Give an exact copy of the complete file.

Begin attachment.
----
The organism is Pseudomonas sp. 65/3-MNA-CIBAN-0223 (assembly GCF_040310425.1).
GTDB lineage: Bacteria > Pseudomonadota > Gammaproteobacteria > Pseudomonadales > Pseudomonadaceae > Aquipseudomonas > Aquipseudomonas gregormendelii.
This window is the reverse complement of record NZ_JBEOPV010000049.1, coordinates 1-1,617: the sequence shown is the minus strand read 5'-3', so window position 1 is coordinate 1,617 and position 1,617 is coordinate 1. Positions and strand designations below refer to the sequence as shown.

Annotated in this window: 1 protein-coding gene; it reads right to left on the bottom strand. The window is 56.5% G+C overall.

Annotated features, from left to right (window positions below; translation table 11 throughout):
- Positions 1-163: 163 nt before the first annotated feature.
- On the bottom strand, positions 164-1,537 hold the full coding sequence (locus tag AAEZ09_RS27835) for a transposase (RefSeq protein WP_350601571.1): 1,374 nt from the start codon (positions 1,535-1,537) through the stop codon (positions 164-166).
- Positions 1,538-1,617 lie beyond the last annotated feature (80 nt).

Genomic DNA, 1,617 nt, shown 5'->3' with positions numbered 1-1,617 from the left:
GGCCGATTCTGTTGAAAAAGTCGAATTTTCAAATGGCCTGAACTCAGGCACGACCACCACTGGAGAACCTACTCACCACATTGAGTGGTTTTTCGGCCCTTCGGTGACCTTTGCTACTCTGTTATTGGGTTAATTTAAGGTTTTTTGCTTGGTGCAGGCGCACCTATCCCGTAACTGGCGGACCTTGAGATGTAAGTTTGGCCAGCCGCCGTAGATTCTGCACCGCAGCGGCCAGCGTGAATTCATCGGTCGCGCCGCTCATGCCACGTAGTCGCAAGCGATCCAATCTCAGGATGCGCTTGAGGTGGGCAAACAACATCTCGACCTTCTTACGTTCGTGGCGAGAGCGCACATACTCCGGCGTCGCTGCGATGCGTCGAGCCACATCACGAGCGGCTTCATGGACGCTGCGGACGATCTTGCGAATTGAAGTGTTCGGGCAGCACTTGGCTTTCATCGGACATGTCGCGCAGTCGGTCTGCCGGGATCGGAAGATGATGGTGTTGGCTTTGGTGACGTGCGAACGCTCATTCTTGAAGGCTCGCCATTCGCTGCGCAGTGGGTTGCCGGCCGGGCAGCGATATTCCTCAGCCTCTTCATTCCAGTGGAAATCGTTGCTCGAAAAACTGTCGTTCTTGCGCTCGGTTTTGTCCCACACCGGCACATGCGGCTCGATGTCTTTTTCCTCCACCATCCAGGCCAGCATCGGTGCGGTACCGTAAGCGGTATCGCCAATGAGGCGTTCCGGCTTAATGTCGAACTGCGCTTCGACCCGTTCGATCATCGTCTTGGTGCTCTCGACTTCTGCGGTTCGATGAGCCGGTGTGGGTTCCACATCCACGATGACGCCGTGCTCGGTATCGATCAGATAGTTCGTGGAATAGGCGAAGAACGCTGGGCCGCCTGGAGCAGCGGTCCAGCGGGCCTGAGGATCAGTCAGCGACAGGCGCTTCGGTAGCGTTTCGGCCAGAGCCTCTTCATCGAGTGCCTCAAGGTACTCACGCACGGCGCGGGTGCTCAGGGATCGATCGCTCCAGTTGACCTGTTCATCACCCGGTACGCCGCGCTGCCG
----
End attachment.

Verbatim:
The organism is Pseudomonas sp. 65/3-MNA-CIBAN-0223 (assembly GCF_040310425.1).
GTDB lineage: Bacteria > Pseudomonadota > Gammaproteobacteria > Pseudomonadales > Pseudomonadaceae > Aquipseudomonas > Aquipseudomonas gregormendelii.
This window is the reverse complement of record NZ_JBEOPV010000049.1, coordinates 1-1,617: the sequence shown is the minus strand read 5'-3', so window position 1 is coordinate 1,617 and position 1,617 is coordinate 1. Positions and strand designations below refer to the sequence as shown.

Annotated in this window: 1 protein-coding gene; it reads right to left on the bottom strand. The window is 56.5% G+C overall.

Annotated features, from left to right (window positions below; translation table 11 throughout):
- Positions 1-163: 163 nt before the first annotated feature.
- On the bottom strand, positions 164-1,537 hold the full coding sequence (locus tag AAEZ09_RS27835) for a transposase (RefSeq protein WP_350601571.1): 1,374 nt from the start codon (positions 1,535-1,537) through the stop codon (positions 164-166).
- Positions 1,538-1,617 lie beyond the last annotated feature (80 nt).

Genomic DNA, 1,617 nt, shown 5'->3' with positions numbered 1-1,617 from the left:
GGCCGATTCTGTTGAAAAAGTCGAATTTTCAAATGGCCTGAACTCAGGCACGACCACCACTGGAGAACCTACTCACCACATTGAGTGGTTTTTCGGCCCTTCGGTGACCTTTGCTACTCTGTTATTGGGTTAATTTAAGGTTTTTTGCTTGGTGCAGGCGCACCTATCCCGTAACTGGCGGACCTTGAGATGTAAGTTTGGCCAGCCGCCGTAGATTCTGCACCGCAGCGGCCAGCGTGAATTCATCGGTCGCGCCGCTCATGCCACGTAGTCGCAAGCGATCCAATCTCAGGATGCGCTTGAGGTGGGCAAACAACATCTCGACCTTCTTACGTTCGTGGCGAGAGCGCACATACTCCGGCGTCGCTGCGATGCGTCGAGCCACATCACGAGCGGCTTCATGGACGCTGCGGACGATCTTGCGAATTGAAGTGTTCGGGCAGCACTTGGCTTTCATCGGACATGTCGCGCAGTCGGTCTGCCGGGATCGGAAGATGATGGTGTTGGCTTTGGTGACGTGCGAACGCTCATTCTTGAAGGCTCGCCATTCGCTGCGCAGTGGGTTGCCGGCCGGGCAGCGATATTCCTCAGCCTCTTCATTCCAGTGGAAATCGTTGCTCGAAAAACTGTCGTTCTTGCGCTCGGTTTTGTCCCACACCGGCACATGCGGCTCGATGTCTTTTTCCTCCACCATCCAGGCCAGCATCGGTGCGGTACCGTAAGCGGTATCGCCAATGAGGCGTTCCGGCTTAATGTCGAACTGCGCTTCGACCCGTTCGATCATCGTCTTGGTGCTCTCGACTTCTGCGGTTCGATGAGCCGGTGTGGGTTCCACATCCACGATGACGCCGTGCTCGGTATCGATCAGATAGTTCGTGGAATAGGCGAAGAACGCTGGGCCGCCTGGAGCAGCGGTCCAGCGGGCCTGAGGATCAGTCAGCGACAGGCGCTTCGGTAGCGTTTCGGCCAGAGCCTCTTCATCGAGTGCCTCAAGGTACTCACGCACGGCGCGGGTGCTCAGGGATCGATCGCTCCAGTTGACCTGTTCATCACCCGGTACGCCGCGCTGCCG